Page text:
“In recognition of all these Japanese-American students,” says the university’s statement announcing this historic event, “we . . . honor these students, both the living and the dead, and [wish to] educate current and future generations about this grievous national tragedy . . .”

In two articles written for “Columns,” the UW alumni magazine, editor Tom Griffin relates the stories of some of the Japanese-American students who, at the outset of hostilities between Japan and the U.S., suddenly found themselves branded “enemy aliens.”

Most of Seattle’s Japanese-Americans were sent to the Minidoka War Relocation Center in rural Idaho. Some were allowed out to continue their studies in universities far from the West Coast. Others could get out — solely if they were male — by enlisting in the armed forces. “Thirteen Japanese-American students from the UW,” writes Griffin, “gave their lives in defense of their country.”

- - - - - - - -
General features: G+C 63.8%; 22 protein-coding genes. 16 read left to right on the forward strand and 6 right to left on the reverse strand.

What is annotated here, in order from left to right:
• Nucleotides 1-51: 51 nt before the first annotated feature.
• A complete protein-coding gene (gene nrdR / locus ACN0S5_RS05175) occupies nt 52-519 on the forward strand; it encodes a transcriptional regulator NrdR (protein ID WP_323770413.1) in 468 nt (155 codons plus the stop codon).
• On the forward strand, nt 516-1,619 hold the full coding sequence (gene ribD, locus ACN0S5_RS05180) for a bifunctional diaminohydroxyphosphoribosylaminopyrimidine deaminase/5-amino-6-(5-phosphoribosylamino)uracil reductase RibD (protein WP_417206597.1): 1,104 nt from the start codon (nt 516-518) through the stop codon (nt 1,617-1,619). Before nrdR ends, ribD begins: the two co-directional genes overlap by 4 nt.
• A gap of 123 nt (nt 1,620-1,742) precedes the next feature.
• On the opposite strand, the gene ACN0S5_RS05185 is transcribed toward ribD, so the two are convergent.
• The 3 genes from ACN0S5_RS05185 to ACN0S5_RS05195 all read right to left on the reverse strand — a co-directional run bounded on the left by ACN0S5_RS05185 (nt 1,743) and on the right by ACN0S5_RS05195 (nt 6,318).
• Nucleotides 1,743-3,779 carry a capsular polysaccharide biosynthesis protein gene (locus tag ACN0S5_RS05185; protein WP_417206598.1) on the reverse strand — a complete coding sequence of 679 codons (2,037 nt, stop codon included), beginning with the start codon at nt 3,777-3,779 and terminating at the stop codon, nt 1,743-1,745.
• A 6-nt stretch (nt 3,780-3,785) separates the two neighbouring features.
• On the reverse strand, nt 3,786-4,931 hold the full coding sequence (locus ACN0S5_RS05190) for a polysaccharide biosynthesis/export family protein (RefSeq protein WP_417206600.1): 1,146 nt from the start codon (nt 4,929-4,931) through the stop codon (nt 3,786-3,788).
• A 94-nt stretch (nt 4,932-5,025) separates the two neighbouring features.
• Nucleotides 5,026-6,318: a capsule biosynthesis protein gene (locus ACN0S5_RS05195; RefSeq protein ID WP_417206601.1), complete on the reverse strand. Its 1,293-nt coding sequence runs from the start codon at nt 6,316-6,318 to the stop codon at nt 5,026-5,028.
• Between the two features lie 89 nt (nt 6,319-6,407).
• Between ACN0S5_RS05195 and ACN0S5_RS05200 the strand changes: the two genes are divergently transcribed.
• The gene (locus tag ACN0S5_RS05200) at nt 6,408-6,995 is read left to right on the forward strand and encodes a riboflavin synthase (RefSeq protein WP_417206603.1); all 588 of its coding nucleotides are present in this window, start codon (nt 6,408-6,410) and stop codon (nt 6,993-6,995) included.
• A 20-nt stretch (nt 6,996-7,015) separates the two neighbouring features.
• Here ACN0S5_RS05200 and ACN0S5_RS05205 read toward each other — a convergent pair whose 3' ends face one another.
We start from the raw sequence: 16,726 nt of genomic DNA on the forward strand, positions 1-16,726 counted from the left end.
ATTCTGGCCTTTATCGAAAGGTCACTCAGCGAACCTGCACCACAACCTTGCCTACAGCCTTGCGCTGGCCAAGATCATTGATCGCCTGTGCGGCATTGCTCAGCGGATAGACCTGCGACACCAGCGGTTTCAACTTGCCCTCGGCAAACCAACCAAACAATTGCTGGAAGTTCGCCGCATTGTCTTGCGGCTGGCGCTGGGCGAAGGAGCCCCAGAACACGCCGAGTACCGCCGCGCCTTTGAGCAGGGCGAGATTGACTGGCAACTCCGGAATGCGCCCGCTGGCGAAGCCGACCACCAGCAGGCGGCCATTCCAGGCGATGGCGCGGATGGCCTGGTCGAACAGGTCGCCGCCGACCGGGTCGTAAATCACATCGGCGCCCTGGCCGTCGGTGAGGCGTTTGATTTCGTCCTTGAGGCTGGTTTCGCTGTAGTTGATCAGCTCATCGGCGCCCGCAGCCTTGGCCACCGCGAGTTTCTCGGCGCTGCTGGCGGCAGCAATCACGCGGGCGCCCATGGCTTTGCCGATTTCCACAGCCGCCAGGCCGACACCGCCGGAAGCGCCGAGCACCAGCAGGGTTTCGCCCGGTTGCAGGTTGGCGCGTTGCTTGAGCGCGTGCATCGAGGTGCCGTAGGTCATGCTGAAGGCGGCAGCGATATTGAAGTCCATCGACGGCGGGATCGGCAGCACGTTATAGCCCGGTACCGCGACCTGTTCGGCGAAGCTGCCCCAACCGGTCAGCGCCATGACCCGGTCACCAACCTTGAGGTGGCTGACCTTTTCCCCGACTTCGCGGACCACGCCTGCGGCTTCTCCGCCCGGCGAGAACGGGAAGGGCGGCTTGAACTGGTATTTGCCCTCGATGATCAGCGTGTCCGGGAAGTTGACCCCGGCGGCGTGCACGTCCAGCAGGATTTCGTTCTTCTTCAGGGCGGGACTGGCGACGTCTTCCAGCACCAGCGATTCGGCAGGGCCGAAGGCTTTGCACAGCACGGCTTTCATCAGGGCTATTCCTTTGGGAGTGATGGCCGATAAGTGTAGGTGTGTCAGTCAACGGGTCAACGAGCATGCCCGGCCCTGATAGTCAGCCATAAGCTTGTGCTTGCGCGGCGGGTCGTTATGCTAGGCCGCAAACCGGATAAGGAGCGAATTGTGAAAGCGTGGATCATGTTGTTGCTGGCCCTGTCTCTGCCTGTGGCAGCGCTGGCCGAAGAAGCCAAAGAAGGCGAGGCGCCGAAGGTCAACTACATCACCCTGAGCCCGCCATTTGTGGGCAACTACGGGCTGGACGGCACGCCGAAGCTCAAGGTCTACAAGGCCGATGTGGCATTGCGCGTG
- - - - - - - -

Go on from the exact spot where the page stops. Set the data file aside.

There was no doubt in the minds of the internees what country that was.

When the Japanese-American students were compelled to abandon their studies and move to the camp in May 1942, the president of the university at the time, Lee Paul Sieg, among others there, pleaded with military officials to allow them to at least complete their degrees. The military refused. “Even faculty teaching Japanese- language courses — crucial to the war effort — had to leave,” writes Griffin.

There seemed to be an innate racial bias among many white Americans that Japanese people, by virtue of their ethnicity, were never above the suspicion of disloyalty. (This is, in another form, the same sort of bias that is being applied by some today to Muslims.)

Lt. Gen. John L. DeWitt (1880-1962) is remembered today as the high-ranking U.S. officer most abusive of the civil liberties of civilians in wartime.

DeWitt, who ordered the interments, said of “the Japanese race” that “[their] racial strains are undiluted” despite many of them being American citizens. “There is no ground for assuming,” he continued, “that any Japanese . . . though born and raised in the United States, will not turn against the nation when the final test of loyalty comes.”